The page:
With the help of the goddess Athena. he built a ship. the Argo, which was sturdy, light and marvellously fast. On its prow. the goddess wedged a piece of wood from the sacred oak tree of Dodona. which spoke and made prophecies. In addition to Jason, the crew included great heroes. some with unique powers. such as Orpheus. the famed singer whose music could enchant wild beasts and even rocks and trees .

The trip was crowned with success. The worthy and fortunate Argonauts survived tempests. adversity and every kind of obstacle. In Colchis. although its king, Aeetes, did not want to give up the Golden Fleece, Jason succeeded in taking it from him. There, of course, he also met Medea, the kin,g s daughter and a witch, who fell in love with him the moment she saw him.

Jason returned in triumph to lolcus with two valuable trophies, the Golden Fleece and Medea . The witch . now his wife, murdered Pelias through trickery but Jason gave up the throne and together with Medea and their two children went to live in Corinth. at the Palace of King Creon .

In Corinth. however. the tale took a tragic tu rn. Jason fell in love with Creo,n s daughter. Glauce. and decided to marry

her. In vain. Medea reminded him of the oaths they had exchanged but Jason ordered her to leave the city. In her rage, she sent Glauce an enchanted gown that enveloped her in flames. killing her. and then murdered her own child ren. Finally, she imperiously climbed onto a fiery chariot drawn by winged dragons sent by her grandfather Helios. and disappeared over the horizon.

As for Jason, some say that he burnt to death with Glauce, others that he hanged himself. and still others that the stern of the rotting Argo fell on his head and killed him while he was sleeping beneath it


The most tragic of all the heroes of Greek mythology was Oedi pus . The story began when Laius. the king of Thebes. received a prophecy that he should remain childless because his son would kill him. marry his mother and bring untold disasters on the city. The fearful Laius kept away from his wife Jocasta. but one night she got him drunk and enticed him into her bed . Thus a son was born but his father pierced his ankles with golden chains and gave him to a shepherd to abandon on the mountain . However. the shepherd took pity on the child and took him to the palace of Polybus . king of Co rinth. Polybus called him Oedipus. which means “the one with swollen feet “. because his feet been deformed by the injury, and adopted him.

Oedipus had a carefree upbringing in Corinth. until he learnt of the terrible prophecy. Believing himself to be the son of Polybus. he left the city to avoid his fearful fate . On the way, however. due to a misunderstanding, he killed Laius . He also slew the Sphinx. a winged monster with the head of a woman and the body of a lion. which devoured passers-by. His dispatching of the Sphinx led him to Thebes. where . in reward. he was given the hand of Jocasta in marriage.

Oedipus had thus killed his father and married his mother. with whom he had four children, Antigone. lsmene. Eteocles and Polyneices . By chance. again. as with everything in his li fe. he learnt the truth and understood that there is no escaping what fate has written. Full of horror. Jocasta rushed to her room and hanged herself. And Oedip us. unable now to face the world, pulled the brooches from her dress and stuck them in his eyes . Years later. as a blind old man. a guest of king Theseus in Athens. he miraculously disappeared from the face of the earth.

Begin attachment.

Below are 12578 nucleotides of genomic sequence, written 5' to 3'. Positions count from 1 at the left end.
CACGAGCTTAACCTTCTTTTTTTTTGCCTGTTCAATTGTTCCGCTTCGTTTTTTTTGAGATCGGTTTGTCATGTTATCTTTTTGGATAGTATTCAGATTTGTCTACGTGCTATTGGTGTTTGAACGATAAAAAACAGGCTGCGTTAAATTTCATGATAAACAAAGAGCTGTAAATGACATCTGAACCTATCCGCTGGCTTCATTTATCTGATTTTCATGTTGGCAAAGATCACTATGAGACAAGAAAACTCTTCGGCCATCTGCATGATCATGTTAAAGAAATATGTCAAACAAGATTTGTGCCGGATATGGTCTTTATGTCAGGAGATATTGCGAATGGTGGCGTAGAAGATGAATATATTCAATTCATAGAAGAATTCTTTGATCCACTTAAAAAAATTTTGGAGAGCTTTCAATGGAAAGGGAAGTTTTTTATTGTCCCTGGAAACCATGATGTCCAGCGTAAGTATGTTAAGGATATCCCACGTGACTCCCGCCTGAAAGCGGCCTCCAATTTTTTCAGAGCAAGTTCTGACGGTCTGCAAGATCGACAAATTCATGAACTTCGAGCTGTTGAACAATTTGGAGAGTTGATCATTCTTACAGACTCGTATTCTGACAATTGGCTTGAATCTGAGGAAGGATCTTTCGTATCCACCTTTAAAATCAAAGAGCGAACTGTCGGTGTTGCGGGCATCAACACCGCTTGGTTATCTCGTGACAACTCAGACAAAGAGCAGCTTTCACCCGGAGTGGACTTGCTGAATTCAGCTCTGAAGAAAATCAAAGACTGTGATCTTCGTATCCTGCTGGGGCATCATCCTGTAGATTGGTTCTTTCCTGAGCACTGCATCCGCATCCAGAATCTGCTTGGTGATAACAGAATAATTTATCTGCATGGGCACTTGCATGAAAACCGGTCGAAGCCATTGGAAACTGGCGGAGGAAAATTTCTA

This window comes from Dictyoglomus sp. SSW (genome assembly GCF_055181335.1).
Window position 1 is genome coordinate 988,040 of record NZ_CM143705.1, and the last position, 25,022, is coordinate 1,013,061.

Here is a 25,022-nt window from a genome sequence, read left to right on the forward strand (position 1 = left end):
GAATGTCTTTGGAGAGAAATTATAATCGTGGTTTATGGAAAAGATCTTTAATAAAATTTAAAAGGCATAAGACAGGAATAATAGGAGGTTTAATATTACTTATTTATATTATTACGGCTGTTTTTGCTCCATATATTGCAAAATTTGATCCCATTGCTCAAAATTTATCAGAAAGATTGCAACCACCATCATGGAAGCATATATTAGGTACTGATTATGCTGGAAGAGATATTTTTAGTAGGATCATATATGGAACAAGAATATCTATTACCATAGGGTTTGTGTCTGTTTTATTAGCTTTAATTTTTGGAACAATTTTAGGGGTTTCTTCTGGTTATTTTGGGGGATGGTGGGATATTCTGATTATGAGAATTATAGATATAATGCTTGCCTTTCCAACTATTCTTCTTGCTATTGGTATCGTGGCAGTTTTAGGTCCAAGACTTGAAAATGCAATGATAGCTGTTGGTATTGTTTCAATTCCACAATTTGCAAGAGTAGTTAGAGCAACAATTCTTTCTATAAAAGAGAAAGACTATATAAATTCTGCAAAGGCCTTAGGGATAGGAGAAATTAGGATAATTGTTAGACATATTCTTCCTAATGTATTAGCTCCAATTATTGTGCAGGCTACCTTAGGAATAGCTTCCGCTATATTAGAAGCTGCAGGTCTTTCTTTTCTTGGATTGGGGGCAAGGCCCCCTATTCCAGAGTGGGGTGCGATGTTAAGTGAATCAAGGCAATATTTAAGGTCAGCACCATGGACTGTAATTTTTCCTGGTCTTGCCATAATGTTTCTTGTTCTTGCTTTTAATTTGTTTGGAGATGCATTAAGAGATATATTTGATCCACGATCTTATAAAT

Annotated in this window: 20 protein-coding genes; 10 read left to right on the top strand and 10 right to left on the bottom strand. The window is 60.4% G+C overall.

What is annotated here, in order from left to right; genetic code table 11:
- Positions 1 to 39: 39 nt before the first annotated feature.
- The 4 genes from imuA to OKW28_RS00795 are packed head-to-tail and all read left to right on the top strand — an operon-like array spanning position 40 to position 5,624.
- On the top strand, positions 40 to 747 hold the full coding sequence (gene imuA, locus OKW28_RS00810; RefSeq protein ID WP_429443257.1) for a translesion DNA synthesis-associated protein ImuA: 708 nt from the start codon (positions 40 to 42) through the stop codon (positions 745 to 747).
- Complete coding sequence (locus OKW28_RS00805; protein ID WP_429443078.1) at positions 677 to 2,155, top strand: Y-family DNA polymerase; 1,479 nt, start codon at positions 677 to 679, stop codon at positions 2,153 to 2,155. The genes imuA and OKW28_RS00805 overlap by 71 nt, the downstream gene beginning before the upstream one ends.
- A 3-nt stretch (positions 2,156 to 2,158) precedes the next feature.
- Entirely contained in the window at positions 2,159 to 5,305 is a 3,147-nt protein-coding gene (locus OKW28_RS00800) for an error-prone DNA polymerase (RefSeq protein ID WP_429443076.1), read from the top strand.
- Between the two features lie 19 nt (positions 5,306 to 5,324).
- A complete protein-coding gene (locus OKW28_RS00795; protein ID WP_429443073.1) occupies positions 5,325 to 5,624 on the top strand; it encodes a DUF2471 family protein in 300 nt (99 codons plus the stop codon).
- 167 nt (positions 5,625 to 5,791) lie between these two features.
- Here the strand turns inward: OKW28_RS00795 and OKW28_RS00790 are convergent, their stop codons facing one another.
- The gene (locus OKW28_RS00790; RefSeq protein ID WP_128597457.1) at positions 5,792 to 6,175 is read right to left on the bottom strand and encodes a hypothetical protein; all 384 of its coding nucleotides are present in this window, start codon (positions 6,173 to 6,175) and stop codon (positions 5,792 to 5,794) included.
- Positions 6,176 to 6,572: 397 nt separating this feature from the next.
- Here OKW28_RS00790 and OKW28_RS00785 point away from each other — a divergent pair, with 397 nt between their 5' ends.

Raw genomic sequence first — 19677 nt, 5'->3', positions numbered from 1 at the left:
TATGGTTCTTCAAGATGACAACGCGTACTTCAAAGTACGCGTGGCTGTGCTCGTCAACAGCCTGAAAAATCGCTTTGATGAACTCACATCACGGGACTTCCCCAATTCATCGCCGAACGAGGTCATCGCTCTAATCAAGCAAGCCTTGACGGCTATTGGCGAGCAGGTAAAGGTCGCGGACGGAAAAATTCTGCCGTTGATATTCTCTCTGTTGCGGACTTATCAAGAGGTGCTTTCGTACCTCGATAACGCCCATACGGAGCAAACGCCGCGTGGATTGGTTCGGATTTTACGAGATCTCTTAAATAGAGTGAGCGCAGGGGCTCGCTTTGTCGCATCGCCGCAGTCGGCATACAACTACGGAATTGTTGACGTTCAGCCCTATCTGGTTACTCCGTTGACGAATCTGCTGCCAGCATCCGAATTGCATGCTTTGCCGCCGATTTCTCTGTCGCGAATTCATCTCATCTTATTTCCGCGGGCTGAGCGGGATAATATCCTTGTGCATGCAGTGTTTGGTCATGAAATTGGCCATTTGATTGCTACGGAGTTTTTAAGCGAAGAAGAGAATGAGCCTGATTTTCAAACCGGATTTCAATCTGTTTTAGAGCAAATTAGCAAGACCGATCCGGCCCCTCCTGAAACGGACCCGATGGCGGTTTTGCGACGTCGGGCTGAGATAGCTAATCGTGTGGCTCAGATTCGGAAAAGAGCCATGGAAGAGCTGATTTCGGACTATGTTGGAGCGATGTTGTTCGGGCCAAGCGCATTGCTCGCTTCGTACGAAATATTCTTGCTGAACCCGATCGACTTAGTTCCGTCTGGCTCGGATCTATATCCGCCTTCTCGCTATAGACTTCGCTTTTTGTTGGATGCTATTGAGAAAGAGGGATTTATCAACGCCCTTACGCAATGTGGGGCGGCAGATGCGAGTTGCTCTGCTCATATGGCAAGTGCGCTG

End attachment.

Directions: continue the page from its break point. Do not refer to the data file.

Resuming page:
The fate of his children was similarly tragic. Eteocles and Polyneices fought over the throne of Thebes and were killed. Antigone was buried alive by her uncle, Creon. because she defied his order and gave burial rites to the dead Polyneices. And lsmene died at the hand of the terrible Tydeus in the temple of Athena during the siege of Thebes. when her two brothers fought one another.

Other heroes

Many heroes were said to be demigods. the offspring of a mortal parent and a god, as in the case of Heracles, for example, or Theseus, who some believed was the son of Poseidon. Another great demigod hero was Perseus .

Perseus was born in a state of imprisonment. A prophecy given to his grandfather, Acrisius, king of Argos, said that he would be killed by his grandson. The king thus hid his daughter, Danae. from the face of the earth in a cellar. However, Zeus saw her, fell in love with her and approached Danae by transforming himself into a shower of gold so that he could slip into her prison. The result of their union was Perseus.

As soon as Acrisius realised what had happened, he shut Danae and the newborn baby in a large wooden chest and threw them into the sea. Mother and child were saved when they were washed up on the Aegean island of Seriphos. Once Perseus had grown to manhood, he slew the fearsome Medusa, one of the three Gorgons, who were monstrous sisters with snakes for hair. the teeth of a wild boar and golden wings. By accident. he also killed his grandfather Acrisius. thus confirming the prophecy.

Another great hero was Bellerophon. the grandson of Sisyphus. the king who was punished in the Underworld by being forced to roll a great boulder uphill only to see it roll to the bottom again for all eternity. Mounted on the winged horse Pegasus. Bellerophon travelled as far as Lycia and killed the Chimaera. a wild monster with the head of a lion. the body of a goat in the tail of a snake. However like his grandfather Sisyphus. he came to a bad end . Through arrogance, he wanted to fly to Mount Olympus, but Pegasus threw him and he fell to earth. After that, Bellerophon wandered all alone, his mind unhinged, shunned by gods and humans alike.

Texts: Katerina Servi – archaeologist-museologist. writer

Translation, Texto Lexikopoleio Single Member Ltd

G & A Mamidakis Foundation